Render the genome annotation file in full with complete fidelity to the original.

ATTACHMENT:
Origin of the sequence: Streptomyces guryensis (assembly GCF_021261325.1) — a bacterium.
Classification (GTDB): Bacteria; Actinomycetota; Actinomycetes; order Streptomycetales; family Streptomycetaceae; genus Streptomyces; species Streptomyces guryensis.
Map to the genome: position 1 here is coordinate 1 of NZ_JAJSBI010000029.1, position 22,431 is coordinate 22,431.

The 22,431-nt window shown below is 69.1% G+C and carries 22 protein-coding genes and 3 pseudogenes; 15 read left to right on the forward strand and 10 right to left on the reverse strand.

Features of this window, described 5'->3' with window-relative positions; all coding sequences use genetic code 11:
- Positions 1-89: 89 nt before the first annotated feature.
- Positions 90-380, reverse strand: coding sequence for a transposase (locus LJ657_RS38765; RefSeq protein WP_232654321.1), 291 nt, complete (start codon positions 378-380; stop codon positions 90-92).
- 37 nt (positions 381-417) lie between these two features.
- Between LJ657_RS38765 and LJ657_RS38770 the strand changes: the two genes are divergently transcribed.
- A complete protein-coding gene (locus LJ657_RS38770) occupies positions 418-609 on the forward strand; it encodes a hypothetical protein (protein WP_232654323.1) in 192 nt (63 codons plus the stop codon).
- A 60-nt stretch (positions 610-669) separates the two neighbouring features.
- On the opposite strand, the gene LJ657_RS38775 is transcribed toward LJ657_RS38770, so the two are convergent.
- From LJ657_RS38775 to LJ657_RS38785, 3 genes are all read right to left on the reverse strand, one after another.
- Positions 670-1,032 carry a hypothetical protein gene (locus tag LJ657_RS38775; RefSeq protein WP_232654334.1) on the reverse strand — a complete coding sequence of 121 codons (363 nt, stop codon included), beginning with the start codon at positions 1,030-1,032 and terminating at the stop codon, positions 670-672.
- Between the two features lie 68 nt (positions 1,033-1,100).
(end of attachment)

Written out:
Origin of the sequence: Streptomyces guryensis (assembly GCF_021261325.1) — a bacterium.
Classification (GTDB): Bacteria; Actinomycetota; Actinomycetes; order Streptomycetales; family Streptomycetaceae; genus Streptomyces; species Streptomyces guryensis.
Map to the genome: position 1 here is coordinate 1 of NZ_JAJSBI010000029.1, position 22,431 is coordinate 22,431.

The 22,431-nt window shown below is 69.1% G+C and carries 22 protein-coding genes and 3 pseudogenes; 15 read left to right on the forward strand and 10 right to left on the reverse strand.

Features of this window, described 5'->3' with window-relative positions; all coding sequences use genetic code 11:
- Positions 1-89: 89 nt before the first annotated feature.
- Positions 90-380, reverse strand: coding sequence for a transposase (locus LJ657_RS38765; RefSeq protein WP_232654321.1), 291 nt, complete (start codon positions 378-380; stop codon positions 90-92).
- 37 nt (positions 381-417) lie between these two features.
- Between LJ657_RS38765 and LJ657_RS38770 the strand changes: the two genes are divergently transcribed.
- A complete protein-coding gene (locus LJ657_RS38770) occupies positions 418-609 on the forward strand; it encodes a hypothetical protein (protein WP_232654323.1) in 192 nt (63 codons plus the stop codon).
- A 60-nt stretch (positions 610-669) separates the two neighbouring features.
- On the opposite strand, the gene LJ657_RS38775 is transcribed toward LJ657_RS38770, so the two are convergent.
- From LJ657_RS38775 to LJ657_RS38785, 3 genes are all read right to left on the reverse strand, one after another.
- Positions 670-1,032 carry a hypothetical protein gene (locus tag LJ657_RS38775; RefSeq protein WP_232654334.1) on the reverse strand — a complete coding sequence of 121 codons (363 nt, stop codon included), beginning with the start codon at positions 1,030-1,032 and terminating at the stop codon, positions 670-672.
- Between the two features lie 68 nt (positions 1,033-1,100).